FIG. 8 is a top perspective view of one end of the upper housing of FIG. 7;
FIG. 9 is a top plan view of the upper housing of FIG. 7;
FIG. 10 is a bottom plan view of a lower housing of the first embodiment;
FIG. 11 is a front cross-sectional view of the lower housing shown in FIG. 10, including a curtain and guide tracks;
FIG. 12 is a cross-sectional view of the lower housing along line A-A of FIG. 11;
FIG. 13 is a top perspective view of one end of the lower housing of FIG. 10;
FIG. 14 is a top perspective view of a floor-mounted child safety gate according to a second embodiment of the present invention, in an extended configuration;
FIG. 15 is a cross-sectional view of a lateral section of a floor housing of the second embodiment;
FIG. 16 is a cross-sectional view of a guide track of the second embodiment;
FIG. 17 is a plan view of a curtain rod of the second embodiment;
FIG. 18 is a longitudinal cross-sectional view of a threshold plate and guide track of the second embodiment when locked in the extended configuration;
FIG. 19 is a cross-sectional view lateral to the threshold plate of FIG. 18 showing a locking paddle key;
FIG. 20 shows the paddle key in perspective;
FIG. 21 is a top perspective view of the floor housing of FIG. 15; and
FIG. 22 is a cut-away top perspective view of the floor housing of FIG. 15 showing part of the inside.
 FIGS. 1 to 13 illustrate a portable, collapsable child safety gate or safety barrier 2 according to a first embodiment of the invention, comprising an upper elongate housing 4 coupled to a lower elongate housing 6 via all intervening rectangular foldable fabric curtain 8. As described hereinafter, the two housings 4, 6, which are preferably made of metal and/or plastics, can be moved maximally apart with their longitudinal axes substantially parallel until the intervening curtain is taut and/or extended as shown in FIGS. 1 and 2 to create a safety barrier, and can be brought together and into contact along their sides with the curtain folded in between as shown in FIG. 3 in a compact, portable, closed (collapsed) configuration.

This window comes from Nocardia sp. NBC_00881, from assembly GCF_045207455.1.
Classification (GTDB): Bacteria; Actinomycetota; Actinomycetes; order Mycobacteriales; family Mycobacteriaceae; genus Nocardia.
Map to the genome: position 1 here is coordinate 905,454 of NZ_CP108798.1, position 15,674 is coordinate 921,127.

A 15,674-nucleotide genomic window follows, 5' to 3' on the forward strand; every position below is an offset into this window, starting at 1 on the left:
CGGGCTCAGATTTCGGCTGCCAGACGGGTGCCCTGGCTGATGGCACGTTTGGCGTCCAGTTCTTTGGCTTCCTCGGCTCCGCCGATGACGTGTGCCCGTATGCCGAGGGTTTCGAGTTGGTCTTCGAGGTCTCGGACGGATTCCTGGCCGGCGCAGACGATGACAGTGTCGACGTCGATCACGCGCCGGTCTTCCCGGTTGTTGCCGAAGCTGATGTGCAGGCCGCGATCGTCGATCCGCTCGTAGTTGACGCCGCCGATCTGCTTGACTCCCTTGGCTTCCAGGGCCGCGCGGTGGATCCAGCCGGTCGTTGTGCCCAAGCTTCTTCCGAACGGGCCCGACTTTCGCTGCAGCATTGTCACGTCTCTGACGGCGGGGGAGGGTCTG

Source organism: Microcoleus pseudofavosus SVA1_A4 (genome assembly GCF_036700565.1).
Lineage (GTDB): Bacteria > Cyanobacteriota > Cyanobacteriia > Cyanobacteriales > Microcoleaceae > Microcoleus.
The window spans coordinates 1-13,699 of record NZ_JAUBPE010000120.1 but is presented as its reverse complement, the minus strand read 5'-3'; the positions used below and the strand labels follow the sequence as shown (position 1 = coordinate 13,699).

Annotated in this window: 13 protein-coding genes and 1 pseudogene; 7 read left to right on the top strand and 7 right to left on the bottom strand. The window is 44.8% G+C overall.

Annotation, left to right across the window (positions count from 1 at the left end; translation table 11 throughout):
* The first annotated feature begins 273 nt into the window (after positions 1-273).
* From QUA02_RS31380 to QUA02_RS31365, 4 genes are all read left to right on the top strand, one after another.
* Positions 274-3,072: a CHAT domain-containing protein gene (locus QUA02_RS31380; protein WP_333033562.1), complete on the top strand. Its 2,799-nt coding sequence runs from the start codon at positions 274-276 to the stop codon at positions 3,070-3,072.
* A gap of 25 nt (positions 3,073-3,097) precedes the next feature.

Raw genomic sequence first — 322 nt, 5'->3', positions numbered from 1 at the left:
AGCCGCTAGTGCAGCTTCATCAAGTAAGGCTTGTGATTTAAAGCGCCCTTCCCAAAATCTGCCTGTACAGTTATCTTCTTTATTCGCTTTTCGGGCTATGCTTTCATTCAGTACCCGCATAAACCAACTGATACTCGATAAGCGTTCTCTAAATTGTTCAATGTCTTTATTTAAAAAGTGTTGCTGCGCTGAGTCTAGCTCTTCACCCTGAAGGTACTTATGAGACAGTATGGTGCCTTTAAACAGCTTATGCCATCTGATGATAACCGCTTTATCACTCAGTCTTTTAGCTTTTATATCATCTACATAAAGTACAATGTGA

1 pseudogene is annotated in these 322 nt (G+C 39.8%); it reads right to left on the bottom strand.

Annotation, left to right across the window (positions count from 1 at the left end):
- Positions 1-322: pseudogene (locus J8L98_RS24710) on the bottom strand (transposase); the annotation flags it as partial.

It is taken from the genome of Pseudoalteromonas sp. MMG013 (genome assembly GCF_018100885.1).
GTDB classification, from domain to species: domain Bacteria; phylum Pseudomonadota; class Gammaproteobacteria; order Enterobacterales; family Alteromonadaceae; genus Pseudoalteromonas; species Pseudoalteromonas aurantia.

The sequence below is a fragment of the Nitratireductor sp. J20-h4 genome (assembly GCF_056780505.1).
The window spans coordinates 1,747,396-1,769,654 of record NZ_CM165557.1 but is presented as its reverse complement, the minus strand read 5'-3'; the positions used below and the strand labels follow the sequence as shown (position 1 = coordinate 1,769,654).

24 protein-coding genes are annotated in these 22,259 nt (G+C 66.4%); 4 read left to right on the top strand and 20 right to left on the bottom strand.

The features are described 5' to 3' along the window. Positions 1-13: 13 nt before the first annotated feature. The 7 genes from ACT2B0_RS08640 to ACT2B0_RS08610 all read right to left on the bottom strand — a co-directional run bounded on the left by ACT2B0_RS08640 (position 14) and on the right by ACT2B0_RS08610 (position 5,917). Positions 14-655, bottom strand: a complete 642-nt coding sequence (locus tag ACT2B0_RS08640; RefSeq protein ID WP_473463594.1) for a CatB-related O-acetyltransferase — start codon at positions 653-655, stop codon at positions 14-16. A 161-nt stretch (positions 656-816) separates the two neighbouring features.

It should be noted that references to “upper”, “top”, “above”, “below”, “lower”, “bottom”, “vertical”, “horizontal”, herein refer to the configuration when the safety gate 2 is arranged vertically with the upper housing 4 uppermost and the lower housing 6 lowermost, but it is not intended to limit the scope of the invention to a gate which operates only in this orientation.
 To achieve the erected configuration shown in FIGS. 1 and 2, each end 10, 12 of the upper housing 4 is arranged to be coupled to a corresponding end 14, 16 of the lower housing 6 by means of a respective removable elongate hollow guide track 18, 20 extending perpendicularly to both housings 4, 6, so that the two housings and two guide tracks together form a substantially rectangular frame embracing the extended curtain 8.
 As shown in FIG. 4, each guide track 18, 20 is open at both ends and has a longitudinal, centrally-disposed slot 22 along its entire length allowing access to the hollow interior 24 which is of greater width than the slot. Two longitudinal flanges 26 are directed inwardly from walls 28, 29 of the guide tracks, with each flange 26 defining a respective one of the two sides of the slot 22. In the assembled configuration, the guide track slots 22 face inwardly towards the curtain 8.
 As shown in FIGS. 1 and 5, the curtain 8 is provided with a plurality of pleated folds 30 extending substantially parallel to the housings 4, 6, each fold 30 being in an opposite direction to the adjacent fold on each side, so that the curtain is adapted to fold together in a concertina fashion. At every fourth fold or thereabouts, there is attached to the curtain a tube of material 32 extending parallel to the folds. The tube 32 is held against an adjacent portion of the curtain by means of a piping stitch 33 (see FIG. 5).